A quarter of all critical American infrastructure is at risk of being shut down by flooding, CNN reports.
About 25% of critical infrastructure, including police and fire stations, hospitals, airports, and wastewater treatment plants, could be rendered inoperable by floods, according to a report released by the nonprofit First Street Foundation.
The report also shows that about 2 million miles of roads, representing nearly a quarter of all roads in the country, could be unusable in a flood.
Some areas in the Gulf Court and Appalachia are especially vulnerable. In certain areas, nearly all properties and infrastructure could be shut down by flooding.
Researchers say the threat will only get worse due to climate change.
"Even if your home is safe and secure from a specific intensity of flooding, if flooding is becoming more common and destructive in your community, your property value may be threatened too," Hamed Moftakhari, an assistant professor of environmental engineering at the University of Alabama, told CNN.
Louisiana area faces highest risk:
Louisiana faces the highest risk of flooding to infrastructure.
The state is home to six of the top 20 most at-risk counties in the entire country, including New Orleans.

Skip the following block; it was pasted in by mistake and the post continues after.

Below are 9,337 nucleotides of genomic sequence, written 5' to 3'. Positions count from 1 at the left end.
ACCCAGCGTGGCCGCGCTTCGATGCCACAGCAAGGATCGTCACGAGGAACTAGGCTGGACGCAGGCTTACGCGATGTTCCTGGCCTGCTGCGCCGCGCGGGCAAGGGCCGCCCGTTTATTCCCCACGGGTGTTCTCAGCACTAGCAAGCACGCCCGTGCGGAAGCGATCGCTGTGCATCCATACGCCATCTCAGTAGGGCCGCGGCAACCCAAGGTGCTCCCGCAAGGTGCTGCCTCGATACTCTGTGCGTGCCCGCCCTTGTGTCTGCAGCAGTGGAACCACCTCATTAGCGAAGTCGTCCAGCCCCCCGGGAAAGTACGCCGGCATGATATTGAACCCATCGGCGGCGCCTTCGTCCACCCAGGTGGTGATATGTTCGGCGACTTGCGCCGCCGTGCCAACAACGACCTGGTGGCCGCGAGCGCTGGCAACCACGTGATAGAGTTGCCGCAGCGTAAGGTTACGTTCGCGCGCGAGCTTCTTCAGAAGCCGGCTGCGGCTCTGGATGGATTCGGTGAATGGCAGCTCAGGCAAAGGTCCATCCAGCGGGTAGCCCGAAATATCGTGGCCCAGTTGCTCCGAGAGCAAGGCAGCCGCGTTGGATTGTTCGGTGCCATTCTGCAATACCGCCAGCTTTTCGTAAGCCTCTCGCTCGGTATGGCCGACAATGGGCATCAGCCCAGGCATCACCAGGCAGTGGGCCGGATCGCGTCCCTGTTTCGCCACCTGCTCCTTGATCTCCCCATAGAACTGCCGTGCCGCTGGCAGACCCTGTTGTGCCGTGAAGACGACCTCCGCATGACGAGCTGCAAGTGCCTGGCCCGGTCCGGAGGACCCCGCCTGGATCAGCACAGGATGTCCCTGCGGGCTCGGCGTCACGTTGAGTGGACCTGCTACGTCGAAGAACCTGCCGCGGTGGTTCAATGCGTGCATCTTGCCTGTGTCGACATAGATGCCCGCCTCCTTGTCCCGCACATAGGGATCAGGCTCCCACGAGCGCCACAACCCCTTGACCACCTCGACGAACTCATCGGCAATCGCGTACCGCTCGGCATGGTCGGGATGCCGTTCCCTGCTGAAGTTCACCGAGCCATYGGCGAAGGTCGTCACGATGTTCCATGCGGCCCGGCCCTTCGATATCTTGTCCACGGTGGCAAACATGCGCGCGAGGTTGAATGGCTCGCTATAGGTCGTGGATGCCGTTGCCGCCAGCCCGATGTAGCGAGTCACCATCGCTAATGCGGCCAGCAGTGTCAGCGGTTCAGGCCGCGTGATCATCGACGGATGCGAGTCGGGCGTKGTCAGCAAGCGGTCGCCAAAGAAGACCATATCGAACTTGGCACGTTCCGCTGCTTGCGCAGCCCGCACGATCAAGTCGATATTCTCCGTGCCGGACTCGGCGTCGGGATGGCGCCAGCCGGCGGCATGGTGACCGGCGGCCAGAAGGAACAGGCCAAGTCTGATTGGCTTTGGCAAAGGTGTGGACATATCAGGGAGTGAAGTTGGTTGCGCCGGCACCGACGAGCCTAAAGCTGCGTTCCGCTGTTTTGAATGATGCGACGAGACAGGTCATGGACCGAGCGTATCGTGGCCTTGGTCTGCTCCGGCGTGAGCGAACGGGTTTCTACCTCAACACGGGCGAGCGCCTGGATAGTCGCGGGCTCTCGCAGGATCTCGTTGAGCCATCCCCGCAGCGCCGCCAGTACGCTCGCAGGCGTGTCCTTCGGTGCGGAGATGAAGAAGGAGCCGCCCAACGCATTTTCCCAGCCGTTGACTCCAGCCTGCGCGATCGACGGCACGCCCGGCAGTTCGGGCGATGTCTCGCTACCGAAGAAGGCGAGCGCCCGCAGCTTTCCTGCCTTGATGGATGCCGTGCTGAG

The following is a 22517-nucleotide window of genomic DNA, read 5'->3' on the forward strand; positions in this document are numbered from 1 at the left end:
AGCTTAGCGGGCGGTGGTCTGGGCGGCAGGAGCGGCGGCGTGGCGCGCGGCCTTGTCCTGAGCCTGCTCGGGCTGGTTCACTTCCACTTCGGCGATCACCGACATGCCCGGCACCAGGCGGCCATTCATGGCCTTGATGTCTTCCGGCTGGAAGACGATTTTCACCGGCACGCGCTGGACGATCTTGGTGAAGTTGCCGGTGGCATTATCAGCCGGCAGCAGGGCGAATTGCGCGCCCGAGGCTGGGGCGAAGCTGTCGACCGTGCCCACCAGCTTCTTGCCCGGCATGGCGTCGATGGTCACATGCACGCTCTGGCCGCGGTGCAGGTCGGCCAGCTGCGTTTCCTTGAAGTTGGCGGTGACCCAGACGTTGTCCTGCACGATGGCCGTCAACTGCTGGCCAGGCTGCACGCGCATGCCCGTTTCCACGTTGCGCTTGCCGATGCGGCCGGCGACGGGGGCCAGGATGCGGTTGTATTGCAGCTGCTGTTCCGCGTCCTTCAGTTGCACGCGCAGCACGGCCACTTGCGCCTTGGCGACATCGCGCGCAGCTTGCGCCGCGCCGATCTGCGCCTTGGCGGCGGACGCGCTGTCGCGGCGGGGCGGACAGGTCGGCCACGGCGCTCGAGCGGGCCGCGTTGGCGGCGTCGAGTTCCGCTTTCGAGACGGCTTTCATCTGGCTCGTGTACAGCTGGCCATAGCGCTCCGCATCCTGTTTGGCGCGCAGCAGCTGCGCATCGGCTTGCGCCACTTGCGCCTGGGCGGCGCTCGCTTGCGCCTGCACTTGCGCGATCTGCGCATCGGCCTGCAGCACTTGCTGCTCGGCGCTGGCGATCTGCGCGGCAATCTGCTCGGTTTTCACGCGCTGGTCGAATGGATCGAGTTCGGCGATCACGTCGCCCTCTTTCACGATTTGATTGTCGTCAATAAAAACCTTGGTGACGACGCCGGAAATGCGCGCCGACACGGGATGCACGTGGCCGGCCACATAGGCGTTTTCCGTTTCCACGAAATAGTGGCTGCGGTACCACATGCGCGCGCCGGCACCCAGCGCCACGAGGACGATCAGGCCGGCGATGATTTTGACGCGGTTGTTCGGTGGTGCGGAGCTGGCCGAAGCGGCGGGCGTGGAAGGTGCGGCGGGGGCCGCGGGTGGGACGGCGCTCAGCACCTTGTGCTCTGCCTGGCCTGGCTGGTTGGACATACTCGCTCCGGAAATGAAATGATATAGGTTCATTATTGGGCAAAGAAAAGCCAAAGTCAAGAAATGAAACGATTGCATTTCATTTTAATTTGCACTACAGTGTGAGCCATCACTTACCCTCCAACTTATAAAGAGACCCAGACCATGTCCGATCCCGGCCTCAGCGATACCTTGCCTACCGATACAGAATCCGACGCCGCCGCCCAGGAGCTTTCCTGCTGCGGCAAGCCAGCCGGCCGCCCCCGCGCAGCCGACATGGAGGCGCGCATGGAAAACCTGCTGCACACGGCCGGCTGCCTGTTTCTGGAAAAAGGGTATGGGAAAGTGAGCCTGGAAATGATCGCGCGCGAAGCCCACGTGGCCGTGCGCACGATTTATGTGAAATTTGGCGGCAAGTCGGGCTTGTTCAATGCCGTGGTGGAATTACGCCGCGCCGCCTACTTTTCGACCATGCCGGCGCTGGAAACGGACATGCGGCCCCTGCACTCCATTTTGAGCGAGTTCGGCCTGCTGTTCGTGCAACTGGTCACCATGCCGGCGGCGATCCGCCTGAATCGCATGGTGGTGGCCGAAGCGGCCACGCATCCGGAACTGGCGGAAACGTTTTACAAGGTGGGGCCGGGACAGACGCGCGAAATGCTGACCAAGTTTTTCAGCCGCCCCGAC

While New Orleans has upgraded its infrastructure since Hurricane Katrina, climate change could form more devastating storms.
"It's going to have to continually be updated as the environment changes in the future," Jeremy Porter, the head of research and development at First Street, told CNN. "The infrastructure that's in place today isn't going to protect New Orleans in five, 10, 15 years. That's only going to get worse as sea level rises, as storms not only become more frequent but become stronger."
In New Orleans and other areas, more than 94% of critical infrastructure could be knocked offline.
Other at-risk areas include coastal parts of Florida and Appalachian regions in West Virginia and Kentucky.
Flooding to intensify:
Flooding is already the most common and most expensive type of disaster in the country.
"Because of the impacts of climate change, there are communities across the US that are going to have tough decisions in the years to come because of sea level rise and intensity of storms," FEMA Deputy Associate Administrator David Maurstad told CNN. "It's not just the coast of Louisiana."
The Biden administration has proposed billions to prevent flooding and restore coastal areas in its infrastructure package.
But experts worry the problem will get worse quickly.
The report estimated that the number of residential properties at risk of flooding will grow from 12.4 million today to 13.6 million by 2051.
The increase is expected mostly along the Atlantic and Gulf coasts, as well as parts of the Pacific Northwest.